Lifeline for womenResearch shows that restricting access to abortion services doesn’t work.
In 2017, following the Trump administration’s reinstatement of the anti-abortion ‘Mexico City Policy’ or the 'global gag rule', Nepal’s important development partner, the United States Agency for International Development, discontinued funding to foreign non-governmental organisations that provided abortion services or counselling. According to MSI Reproductive Choices, formerly Marie Stopes International, the policy had consequences for women, especially in the developing countries where the policy led to closures of life-saving services, a record rise in unintended pregnancies and unsafe abortions.
In Nepal, the effects of the global gag rule have been catastrophic for women’s health as this paper, in collaboration with BuzzFeed News, reported in 2019. Discontinued funding led to staff reductions and closure of clinics in nearly a dozen districts across the country. Clinic closures or a decrease in women’s access to sexual and reproductive health care can lead to unintended pregnancies, unsafe abortions and maternal deaths in the developing countries, as shown by a recent study undertaken during the pandemic by the Guttmacher Institute.
In the wake of the global gag rule, the Family Planning Association of Nepal, the country’s first sexual and reproductive health agency, closed its outreach services in 11 districts. MSI, one of Nepal’s largest sexual and reproductive health service providers, also closed its outreach services in 11 other districts. Simultaneously, any discourse and advocacy about consent, contraception and HIV also disappeared due to fears of budget cuts, creating a fertile space for misinformation and anti-abortion groups.
The biggest obstacle the policy created in Nepal was that it stigmatised abortion and created an information vacuum around women’s health, which hit women in rural Nepal particularly hard. As a result, women and children have died, and their lives continue to be at risk while women have been unable to exercise their legal rights over their bodies and give birth by choice.
According to Nepal Demographic and Health Survey 2016, women seeking safe abortions have to seek permission to visit doctors, do not have the money for advice or treatment, and often travel long distances alone to visit a health facility. This is an unacceptable situation in a country where abortion was legalised and provided free of cost at government health institutions after a long campaign by activists, doctors and public health agencies.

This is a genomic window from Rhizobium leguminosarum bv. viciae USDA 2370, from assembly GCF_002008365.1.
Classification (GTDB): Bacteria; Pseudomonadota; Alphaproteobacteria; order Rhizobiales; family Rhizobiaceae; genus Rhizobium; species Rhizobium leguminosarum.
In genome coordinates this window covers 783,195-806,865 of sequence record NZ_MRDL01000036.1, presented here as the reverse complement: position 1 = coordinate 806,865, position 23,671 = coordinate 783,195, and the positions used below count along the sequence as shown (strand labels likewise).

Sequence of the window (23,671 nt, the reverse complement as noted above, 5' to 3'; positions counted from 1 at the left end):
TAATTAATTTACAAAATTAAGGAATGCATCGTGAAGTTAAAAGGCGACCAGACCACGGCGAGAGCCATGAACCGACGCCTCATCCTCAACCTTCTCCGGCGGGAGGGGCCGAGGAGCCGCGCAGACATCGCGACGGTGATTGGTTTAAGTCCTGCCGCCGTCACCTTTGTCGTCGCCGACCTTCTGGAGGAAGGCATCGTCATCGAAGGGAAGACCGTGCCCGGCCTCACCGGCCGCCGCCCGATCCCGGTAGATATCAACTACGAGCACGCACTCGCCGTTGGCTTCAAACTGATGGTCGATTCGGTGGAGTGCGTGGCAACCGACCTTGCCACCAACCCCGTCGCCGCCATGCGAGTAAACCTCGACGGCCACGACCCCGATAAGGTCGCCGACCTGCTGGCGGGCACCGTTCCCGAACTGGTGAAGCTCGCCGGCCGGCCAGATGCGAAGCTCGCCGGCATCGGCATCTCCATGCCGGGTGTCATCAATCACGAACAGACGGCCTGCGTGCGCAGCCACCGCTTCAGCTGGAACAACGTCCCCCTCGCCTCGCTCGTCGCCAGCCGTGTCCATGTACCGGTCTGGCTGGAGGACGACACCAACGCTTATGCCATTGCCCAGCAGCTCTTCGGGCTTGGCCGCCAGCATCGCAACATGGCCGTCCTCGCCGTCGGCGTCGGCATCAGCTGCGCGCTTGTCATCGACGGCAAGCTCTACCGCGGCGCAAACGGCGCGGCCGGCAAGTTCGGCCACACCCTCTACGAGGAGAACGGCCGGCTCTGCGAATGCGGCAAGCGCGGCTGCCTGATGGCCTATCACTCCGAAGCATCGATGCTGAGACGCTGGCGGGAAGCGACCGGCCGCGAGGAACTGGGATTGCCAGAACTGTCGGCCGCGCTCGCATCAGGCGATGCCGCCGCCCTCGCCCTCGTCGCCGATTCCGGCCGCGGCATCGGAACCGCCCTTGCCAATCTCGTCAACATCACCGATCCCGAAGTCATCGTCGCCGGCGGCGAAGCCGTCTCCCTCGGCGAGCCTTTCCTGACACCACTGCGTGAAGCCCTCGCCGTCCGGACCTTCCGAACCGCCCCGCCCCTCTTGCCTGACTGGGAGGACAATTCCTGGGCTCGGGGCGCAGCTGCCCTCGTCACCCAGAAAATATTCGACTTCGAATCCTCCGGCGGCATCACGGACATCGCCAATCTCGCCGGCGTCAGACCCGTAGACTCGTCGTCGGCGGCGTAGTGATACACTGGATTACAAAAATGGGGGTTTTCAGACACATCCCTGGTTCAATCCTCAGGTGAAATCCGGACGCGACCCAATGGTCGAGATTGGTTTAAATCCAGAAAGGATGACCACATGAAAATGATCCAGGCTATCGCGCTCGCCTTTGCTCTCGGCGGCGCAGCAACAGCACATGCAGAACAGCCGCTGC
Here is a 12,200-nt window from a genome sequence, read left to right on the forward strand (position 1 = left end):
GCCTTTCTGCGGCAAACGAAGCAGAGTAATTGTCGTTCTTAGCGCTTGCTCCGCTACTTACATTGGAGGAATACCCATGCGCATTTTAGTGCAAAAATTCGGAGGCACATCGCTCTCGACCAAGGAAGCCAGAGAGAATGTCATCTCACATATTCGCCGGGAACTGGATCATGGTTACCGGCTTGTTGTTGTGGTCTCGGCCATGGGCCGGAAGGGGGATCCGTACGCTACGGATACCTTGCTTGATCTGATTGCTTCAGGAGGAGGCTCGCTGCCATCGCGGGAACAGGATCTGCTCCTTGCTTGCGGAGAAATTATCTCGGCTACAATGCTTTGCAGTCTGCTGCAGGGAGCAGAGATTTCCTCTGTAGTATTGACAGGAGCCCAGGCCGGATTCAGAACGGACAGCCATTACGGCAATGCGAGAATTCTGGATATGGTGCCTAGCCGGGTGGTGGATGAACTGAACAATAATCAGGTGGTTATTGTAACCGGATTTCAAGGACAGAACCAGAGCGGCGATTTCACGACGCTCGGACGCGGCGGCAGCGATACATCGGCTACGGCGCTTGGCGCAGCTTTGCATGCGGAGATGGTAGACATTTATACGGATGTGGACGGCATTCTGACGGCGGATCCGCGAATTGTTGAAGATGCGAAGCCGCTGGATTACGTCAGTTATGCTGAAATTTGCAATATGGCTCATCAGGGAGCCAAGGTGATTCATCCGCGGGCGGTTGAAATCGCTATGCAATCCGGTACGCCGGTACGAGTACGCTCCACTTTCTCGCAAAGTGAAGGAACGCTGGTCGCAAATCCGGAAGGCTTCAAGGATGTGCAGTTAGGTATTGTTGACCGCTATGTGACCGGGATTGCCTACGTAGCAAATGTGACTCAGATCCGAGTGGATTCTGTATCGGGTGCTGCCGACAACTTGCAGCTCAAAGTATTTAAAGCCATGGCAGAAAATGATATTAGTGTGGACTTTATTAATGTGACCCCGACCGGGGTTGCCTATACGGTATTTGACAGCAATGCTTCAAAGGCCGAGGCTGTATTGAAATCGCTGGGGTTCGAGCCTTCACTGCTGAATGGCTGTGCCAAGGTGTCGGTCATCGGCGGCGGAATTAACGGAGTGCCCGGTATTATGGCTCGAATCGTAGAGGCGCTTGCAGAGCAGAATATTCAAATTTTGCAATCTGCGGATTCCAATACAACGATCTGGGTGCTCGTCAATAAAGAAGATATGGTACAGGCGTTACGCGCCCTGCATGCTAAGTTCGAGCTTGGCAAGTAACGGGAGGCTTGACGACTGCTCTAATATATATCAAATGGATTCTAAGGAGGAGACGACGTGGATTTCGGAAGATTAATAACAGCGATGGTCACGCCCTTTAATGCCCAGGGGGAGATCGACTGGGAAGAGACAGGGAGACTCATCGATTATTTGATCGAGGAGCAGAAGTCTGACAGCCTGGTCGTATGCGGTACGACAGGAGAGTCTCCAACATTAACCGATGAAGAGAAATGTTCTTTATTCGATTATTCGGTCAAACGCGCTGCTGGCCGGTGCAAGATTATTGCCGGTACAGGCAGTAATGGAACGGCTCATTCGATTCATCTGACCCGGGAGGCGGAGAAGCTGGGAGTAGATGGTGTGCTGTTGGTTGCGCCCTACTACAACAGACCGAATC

Women should not have to resort to unsafe practices and further complicate their situation. Multiple studies show that less than 50 percent of the women who had abortions chose safe abortions while the rest went to unregistered health institutions and health workers. The government needs to increase awareness around abortion and sexual and reproductive health. It should do more to reach out to women in rural areas, where counselling and dispensing safe services are more critical because of the taboos around women’s health.
The government has to take one step ahead and ensure that essential sexual and reproductive health services and their easy access to women are foolproof. It must initiate an action plan at the grassroots level and instil important health and rights issues in the national curriculum. The lockdown has exposed how easily our health systems can crumble, but it has also taught us to explore and apply technology to develop innovative services. We can’t afford not to learn, especially when lives are at stake.
Untold damage has been done, and many preventable deaths have occurred simply because of a policy failure, both nationally and internationally. Research shows that restricting or decreasing access to abortion services doesn’t work. It only makes things worse for women as they seek alternatives, which can even kill them.
As past Democratic presidents in the US have done, President Joe Biden is set to revoke the deadly rule in the coming days. A decision that will cover funding worth billions of dollars for life-saving services to thousands of women and reinforce that reproductive rights are human rights and help undo the damage and devastating consequences the anti-abortion policy has brought in the world and in our country. But we do not know what the new US administration will do next, and neither should we wait.